Facebook status updates are all a-twitter this morning (excuse the pun). Updates like this one are spreading around Facebook:
“Facebook has agreed to let third party advertisers use your posted pictures without your permission. Click on SETTINGS up at the top where you see the log out link. Select PRIVACY. Then select NEWS FEEDS AND WALL. Next select the tab that reads FACE BOOK ADS. There is a drop down box, select NO ONE. Then SAVE your changes. (REPOST to let your friends know!)”
The question: is it true or not that Facebook has agreed to let third parties use users’ posted photos for ads without the users’ permission? Regardless, for those that are concerned about their privacy settings on Facebook, taking the above steps are probably not a bad idea to start. As for Facebook’s Advertising Guidelines current to March 4, 2009, they say nothing about allowing third parties to take users’ posted photos without the user’s consent. Facebook’s own Terms arguably do not appear to provide for this kind of third party taking either. In fact, the Facebook Terms expressly state that “We do not give your content to advertisers.”
If you believe some of what is being written online, one explanation is that the user photos were “scraped” while accessing Facebook applications by a third-party advertising network, and that this activity likely violated Facebook’s terms of service. According to another site, downloadsquad.com, Facebook representative David Swain confirmed this explanation, and that as a result of this activity, Facebook has disabled two ad networks. Swain, as quoted on downloadsquad.com, explains:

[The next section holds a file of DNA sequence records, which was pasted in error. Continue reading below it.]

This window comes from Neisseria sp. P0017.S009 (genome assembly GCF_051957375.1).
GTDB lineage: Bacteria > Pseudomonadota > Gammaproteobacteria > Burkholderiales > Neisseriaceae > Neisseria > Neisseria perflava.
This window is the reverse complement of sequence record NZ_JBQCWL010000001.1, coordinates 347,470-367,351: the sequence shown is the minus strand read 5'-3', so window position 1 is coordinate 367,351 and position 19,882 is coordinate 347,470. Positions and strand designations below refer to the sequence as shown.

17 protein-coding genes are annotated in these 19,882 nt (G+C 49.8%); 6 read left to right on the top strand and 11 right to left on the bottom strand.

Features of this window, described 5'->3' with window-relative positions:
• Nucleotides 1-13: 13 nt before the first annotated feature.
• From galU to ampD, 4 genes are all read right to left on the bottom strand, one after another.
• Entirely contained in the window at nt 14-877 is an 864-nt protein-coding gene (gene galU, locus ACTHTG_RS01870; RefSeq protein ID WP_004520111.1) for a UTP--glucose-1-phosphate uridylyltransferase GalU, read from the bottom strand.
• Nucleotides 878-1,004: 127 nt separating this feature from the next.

“These ads are not from Facebook but we are concerned about any potential threat to our users’ experience. We recently had deceptive ads removed from a number of apps and prohibited two entire advertising networks from providing services to applications on Facebook Platform because they were not compliant with our policies and failed to correct their advertising practices.”
On one hand, if true, it is nice to know that Facebook isn’t blatantly violating its own terms of service. On the other hand, it gives users little comfort to be reminded that the Facebook platform provides a way for applications to bypass the user’s settings or intentions regarding access to their photos and personal information, by having users open the door to these advertisers when they add third party applications. None of this is really news to those who have been following the issues with Facebook third party applications, or the recent Privacy Commissioner of Canada report on Facebook’s privacy practices. Facebook’s grading? Needs improvement.